Technology is neither inherently good nor inherently bad. It’s good only if it does something beneficial – makes things faster, easier, cheaper, or better. And then, of course, the question is faster, easier, cheaper or better for whom?
I recently went with my son to a trendy burger place in Westwood, adjacent to UCLA. For an upscale fast food place, the interior design was top-notch. However, as opposed to ordering from an employee at the counter, you’re directed to one of two iPads mounted on the wall, each mated with a credit card reader.
Very trendy, but very slow. First you build your burger, then you order fries, then you order a drink — one at a time. We moved through the process as quickly as it allowed, but it took at least 4 minutes from start to finish.
Because we beat the lunch crowd, and had only a few minutes wait to use the iPad, the time spent was not much of a problem. However, within a few minutes there was a line out the door.
Yes, the technology certainly looked trendy. It enabled the restaurant to have one employee at the counter to monitor things and deliver the food, as opposed to having a larger payroll. However, if I had to stand in a long line to wait for an iPad to open up, I’d probably go someplace else.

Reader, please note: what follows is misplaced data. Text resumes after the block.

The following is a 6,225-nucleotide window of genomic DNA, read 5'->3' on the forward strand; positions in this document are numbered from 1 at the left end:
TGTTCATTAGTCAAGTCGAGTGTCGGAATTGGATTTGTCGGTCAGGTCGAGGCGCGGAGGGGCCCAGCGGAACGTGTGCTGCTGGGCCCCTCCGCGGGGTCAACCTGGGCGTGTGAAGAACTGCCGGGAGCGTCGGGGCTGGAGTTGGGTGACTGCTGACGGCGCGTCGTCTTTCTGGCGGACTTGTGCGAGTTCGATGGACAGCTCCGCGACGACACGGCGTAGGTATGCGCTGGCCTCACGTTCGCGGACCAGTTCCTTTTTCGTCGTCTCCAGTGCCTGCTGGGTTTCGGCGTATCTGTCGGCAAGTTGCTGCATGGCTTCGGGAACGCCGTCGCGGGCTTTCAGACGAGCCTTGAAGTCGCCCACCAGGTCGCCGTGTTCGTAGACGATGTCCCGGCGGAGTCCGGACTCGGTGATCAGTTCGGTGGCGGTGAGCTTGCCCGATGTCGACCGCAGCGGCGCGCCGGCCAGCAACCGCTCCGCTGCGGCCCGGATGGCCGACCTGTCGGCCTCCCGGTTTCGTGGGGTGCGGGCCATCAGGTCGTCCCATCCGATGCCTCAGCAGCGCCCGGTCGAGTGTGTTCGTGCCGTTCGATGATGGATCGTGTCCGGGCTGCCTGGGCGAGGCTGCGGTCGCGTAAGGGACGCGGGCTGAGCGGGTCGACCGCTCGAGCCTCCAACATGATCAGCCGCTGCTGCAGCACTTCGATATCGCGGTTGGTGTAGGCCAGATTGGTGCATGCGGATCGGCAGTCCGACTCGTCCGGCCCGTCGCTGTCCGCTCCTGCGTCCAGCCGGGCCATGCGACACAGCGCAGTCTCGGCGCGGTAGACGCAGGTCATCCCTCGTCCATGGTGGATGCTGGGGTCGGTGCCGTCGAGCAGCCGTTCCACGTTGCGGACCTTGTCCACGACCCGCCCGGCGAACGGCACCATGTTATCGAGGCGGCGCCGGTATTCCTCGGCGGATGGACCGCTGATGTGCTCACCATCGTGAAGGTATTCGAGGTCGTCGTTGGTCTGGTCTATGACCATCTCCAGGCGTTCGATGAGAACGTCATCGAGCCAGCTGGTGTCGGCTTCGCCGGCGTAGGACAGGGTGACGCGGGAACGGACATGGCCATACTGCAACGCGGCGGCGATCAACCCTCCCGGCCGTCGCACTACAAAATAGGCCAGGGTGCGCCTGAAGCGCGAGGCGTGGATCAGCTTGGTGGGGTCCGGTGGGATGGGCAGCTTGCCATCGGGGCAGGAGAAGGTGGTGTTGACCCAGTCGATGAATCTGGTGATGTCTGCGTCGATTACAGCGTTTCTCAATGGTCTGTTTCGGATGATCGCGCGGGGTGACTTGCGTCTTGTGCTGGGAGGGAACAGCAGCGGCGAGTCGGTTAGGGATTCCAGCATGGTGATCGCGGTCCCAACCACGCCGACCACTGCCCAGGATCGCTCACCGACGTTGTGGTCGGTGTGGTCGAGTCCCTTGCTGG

It occurs to me that the indiscriminate use of technology, or the use of it to benefit the wrong party, is akin to the adoption and enforcement of rules.
Take, for example, a rule requiring the completion of a certain form in your practice that duplicates information captured elsewhere. Perhaps it’s a form required of patients. Perhaps it’s a form required of your group’s physicians. For whose benefit was the rule adopted? How can it be made to also benefit the person having to comply? What incentives can be tied to compliance?
What the burger place thought was cool technology that reduced their labor costs was, from the customer’s perspective, a pain in the ass. It would’ve taken 45 seconds to place the order with a live person as opposed to 4 minutes with the machine. And, the restaurant completely overlooked the notion of programming any attempt to up-sell the order – “Would you like fries with that?”
Are your group’s rules built from the same stuff? Are the hospital’s?
When you have trouble with compliance, think about it from that perspective.
Comment or contact me if you’d like to discuss this post.
Mark F. Weiss